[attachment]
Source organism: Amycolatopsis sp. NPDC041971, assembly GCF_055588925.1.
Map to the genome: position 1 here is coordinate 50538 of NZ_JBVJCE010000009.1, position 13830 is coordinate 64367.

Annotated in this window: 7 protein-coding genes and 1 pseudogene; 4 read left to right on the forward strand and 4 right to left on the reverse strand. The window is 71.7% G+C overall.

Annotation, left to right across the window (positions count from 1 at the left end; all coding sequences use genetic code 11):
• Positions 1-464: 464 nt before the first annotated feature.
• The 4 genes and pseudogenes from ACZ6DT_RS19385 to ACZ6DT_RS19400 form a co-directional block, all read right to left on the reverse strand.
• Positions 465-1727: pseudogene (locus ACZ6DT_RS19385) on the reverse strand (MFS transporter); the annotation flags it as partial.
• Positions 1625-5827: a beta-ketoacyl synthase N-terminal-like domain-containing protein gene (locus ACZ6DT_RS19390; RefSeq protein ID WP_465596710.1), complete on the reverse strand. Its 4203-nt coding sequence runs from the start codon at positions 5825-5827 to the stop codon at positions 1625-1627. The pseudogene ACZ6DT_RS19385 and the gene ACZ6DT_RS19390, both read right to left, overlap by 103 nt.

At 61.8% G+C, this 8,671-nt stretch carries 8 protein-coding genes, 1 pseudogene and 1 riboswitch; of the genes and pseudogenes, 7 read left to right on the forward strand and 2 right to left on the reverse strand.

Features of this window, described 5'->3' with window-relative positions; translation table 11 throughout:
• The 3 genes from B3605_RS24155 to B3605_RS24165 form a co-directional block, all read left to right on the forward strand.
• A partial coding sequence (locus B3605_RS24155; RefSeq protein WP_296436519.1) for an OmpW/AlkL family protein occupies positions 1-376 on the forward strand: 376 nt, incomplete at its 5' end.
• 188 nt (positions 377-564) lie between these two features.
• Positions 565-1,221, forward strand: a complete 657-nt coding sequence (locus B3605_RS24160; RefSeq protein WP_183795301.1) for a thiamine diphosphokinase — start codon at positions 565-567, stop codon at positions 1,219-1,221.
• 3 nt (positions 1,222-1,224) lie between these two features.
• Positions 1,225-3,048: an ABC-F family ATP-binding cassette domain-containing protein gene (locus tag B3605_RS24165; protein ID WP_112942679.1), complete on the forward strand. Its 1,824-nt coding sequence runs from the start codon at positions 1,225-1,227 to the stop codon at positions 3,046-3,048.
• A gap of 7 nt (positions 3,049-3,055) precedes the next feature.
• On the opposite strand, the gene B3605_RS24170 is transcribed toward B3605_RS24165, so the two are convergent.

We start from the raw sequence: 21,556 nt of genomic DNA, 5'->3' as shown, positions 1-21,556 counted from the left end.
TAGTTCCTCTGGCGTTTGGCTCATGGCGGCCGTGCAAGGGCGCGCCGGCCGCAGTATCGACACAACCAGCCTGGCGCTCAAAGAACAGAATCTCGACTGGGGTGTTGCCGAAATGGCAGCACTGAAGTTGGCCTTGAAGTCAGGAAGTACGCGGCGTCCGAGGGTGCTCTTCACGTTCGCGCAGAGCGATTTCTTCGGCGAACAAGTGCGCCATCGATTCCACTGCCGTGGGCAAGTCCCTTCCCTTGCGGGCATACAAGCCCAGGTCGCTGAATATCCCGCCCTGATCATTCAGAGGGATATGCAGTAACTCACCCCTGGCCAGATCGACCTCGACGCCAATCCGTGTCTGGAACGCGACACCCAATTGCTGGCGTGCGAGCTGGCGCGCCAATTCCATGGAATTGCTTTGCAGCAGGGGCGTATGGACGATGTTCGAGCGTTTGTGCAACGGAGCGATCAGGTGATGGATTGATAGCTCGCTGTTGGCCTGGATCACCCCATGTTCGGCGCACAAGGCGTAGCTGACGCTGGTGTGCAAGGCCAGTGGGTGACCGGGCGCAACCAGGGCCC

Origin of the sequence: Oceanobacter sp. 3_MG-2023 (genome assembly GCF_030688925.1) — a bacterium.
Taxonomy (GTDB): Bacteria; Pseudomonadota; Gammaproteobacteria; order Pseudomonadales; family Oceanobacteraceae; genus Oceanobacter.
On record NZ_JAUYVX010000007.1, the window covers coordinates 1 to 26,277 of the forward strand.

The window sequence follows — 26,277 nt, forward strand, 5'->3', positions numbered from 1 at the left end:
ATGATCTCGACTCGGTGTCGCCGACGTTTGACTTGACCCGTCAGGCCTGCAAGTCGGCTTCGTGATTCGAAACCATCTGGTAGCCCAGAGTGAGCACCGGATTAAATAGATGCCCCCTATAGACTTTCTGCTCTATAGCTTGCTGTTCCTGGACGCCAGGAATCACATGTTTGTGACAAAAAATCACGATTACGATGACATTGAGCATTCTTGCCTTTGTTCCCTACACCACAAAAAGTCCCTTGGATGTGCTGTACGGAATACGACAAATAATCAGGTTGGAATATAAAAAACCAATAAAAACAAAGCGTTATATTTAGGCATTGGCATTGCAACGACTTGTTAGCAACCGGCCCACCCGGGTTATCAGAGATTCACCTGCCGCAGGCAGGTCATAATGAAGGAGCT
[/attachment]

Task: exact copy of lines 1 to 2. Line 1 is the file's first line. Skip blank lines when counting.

Source organism: Amycolatopsis sp. NPDC041971, assembly GCF_055588925.1.
Map to the genome: position 1 here is coordinate 50538 of NZ_JBVJCE010000009.1, position 13830 is coordinate 64367.